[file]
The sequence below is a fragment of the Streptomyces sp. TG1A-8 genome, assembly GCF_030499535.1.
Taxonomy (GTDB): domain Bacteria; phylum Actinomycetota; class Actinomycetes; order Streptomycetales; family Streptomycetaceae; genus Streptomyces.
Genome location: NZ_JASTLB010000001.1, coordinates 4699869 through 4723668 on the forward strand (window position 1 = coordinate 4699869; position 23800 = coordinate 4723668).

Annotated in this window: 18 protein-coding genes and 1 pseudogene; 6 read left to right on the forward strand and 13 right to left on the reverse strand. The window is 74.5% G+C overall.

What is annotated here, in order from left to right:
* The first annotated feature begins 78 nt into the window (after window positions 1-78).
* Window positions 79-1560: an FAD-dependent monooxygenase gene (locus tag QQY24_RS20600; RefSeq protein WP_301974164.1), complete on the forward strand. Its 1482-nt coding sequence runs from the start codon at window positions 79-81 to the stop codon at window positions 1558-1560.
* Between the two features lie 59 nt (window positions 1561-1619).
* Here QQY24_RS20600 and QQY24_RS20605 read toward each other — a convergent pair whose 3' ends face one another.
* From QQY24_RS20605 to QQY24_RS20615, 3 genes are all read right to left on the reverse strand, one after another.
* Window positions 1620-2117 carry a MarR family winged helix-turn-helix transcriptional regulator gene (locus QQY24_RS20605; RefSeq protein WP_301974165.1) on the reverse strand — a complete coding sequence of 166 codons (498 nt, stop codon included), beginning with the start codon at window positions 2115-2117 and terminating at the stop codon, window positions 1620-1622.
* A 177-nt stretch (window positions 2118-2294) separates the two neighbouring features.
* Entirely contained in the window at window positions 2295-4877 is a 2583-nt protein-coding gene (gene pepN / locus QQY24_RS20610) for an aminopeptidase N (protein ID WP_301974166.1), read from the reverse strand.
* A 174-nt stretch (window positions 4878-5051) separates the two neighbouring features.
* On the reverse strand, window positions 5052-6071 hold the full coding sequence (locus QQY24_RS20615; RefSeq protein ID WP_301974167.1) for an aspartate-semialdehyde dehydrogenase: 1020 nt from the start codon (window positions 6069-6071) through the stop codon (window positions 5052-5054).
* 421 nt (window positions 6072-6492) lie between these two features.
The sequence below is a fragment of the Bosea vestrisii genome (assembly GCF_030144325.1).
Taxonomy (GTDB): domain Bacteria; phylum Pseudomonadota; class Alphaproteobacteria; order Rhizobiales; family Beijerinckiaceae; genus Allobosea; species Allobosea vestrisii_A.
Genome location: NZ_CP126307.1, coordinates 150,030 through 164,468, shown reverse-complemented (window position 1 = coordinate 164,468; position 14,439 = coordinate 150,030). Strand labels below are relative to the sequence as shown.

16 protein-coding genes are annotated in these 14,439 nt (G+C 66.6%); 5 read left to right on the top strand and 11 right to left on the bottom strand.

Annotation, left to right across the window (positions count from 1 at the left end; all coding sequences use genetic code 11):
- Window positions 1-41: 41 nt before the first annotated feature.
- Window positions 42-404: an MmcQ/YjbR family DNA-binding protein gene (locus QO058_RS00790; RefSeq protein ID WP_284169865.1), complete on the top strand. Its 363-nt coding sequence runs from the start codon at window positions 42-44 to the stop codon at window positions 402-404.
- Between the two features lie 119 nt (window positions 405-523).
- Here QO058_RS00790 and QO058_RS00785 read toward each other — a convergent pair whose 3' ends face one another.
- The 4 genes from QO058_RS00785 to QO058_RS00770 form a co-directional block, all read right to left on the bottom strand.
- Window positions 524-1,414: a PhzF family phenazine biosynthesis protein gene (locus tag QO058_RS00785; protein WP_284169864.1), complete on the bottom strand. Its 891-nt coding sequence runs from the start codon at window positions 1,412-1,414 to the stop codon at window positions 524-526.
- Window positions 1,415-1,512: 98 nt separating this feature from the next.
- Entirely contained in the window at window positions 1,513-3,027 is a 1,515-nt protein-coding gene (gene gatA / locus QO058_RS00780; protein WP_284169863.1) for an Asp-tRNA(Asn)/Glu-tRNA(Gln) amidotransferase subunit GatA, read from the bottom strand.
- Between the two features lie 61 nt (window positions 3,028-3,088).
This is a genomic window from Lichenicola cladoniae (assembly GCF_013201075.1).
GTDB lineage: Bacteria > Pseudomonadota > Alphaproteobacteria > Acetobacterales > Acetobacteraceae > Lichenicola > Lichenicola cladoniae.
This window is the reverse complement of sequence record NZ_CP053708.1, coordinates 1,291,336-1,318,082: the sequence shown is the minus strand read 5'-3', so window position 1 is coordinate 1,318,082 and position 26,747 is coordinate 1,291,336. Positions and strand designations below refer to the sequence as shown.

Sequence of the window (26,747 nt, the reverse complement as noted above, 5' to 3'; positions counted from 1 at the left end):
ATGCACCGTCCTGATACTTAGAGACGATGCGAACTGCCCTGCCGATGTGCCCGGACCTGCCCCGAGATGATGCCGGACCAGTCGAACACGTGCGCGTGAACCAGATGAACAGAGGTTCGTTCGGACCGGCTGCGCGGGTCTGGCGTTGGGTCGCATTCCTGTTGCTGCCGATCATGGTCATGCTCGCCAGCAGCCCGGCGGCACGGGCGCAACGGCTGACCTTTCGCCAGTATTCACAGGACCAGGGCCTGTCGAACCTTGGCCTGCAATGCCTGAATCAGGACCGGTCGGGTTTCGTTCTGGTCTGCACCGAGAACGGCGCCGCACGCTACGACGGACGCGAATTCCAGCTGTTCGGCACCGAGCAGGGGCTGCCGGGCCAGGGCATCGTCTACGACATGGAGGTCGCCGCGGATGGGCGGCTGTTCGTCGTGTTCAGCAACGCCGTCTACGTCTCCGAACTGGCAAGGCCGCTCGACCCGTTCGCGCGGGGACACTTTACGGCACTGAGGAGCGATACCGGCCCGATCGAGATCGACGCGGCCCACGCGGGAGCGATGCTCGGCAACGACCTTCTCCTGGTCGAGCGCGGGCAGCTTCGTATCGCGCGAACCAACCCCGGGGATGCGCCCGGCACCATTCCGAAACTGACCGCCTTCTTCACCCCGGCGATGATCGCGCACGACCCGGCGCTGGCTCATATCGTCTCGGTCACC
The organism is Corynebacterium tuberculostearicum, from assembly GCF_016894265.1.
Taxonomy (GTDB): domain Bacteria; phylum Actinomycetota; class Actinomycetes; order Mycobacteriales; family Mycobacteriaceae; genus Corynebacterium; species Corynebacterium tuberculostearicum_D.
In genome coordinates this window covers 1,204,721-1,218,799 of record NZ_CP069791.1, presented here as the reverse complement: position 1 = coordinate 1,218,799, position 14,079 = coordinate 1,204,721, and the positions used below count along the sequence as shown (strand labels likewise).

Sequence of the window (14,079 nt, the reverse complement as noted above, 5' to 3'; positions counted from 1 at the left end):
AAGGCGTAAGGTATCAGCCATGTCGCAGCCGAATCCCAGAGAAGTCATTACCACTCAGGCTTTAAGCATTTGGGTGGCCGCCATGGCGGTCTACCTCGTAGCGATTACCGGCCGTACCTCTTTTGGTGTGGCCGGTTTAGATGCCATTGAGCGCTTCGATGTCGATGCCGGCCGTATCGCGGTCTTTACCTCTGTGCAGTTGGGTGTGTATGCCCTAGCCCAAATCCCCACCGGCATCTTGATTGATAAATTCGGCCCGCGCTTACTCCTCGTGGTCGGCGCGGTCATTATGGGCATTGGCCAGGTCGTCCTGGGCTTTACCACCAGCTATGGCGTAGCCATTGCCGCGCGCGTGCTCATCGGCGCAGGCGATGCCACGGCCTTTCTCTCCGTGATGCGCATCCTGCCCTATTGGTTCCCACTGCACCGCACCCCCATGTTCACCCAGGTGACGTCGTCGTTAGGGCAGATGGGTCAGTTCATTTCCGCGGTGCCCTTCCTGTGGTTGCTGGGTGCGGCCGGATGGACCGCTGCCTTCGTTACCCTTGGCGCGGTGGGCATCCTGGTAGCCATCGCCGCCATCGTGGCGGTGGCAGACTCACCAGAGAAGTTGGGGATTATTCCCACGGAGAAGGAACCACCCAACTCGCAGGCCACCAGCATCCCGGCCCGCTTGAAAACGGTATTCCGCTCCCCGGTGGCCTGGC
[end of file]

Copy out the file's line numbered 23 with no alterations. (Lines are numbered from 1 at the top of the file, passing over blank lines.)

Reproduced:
- Window positions 42-404: an MmcQ/YjbR family DNA-binding protein gene (locus QO058_RS00790; RefSeq protein ID WP_284169865.1), complete on the top strand. Its 363-nt coding sequence runs from the start codon at window positions 42-44 to the stop codon at window positions 402-404.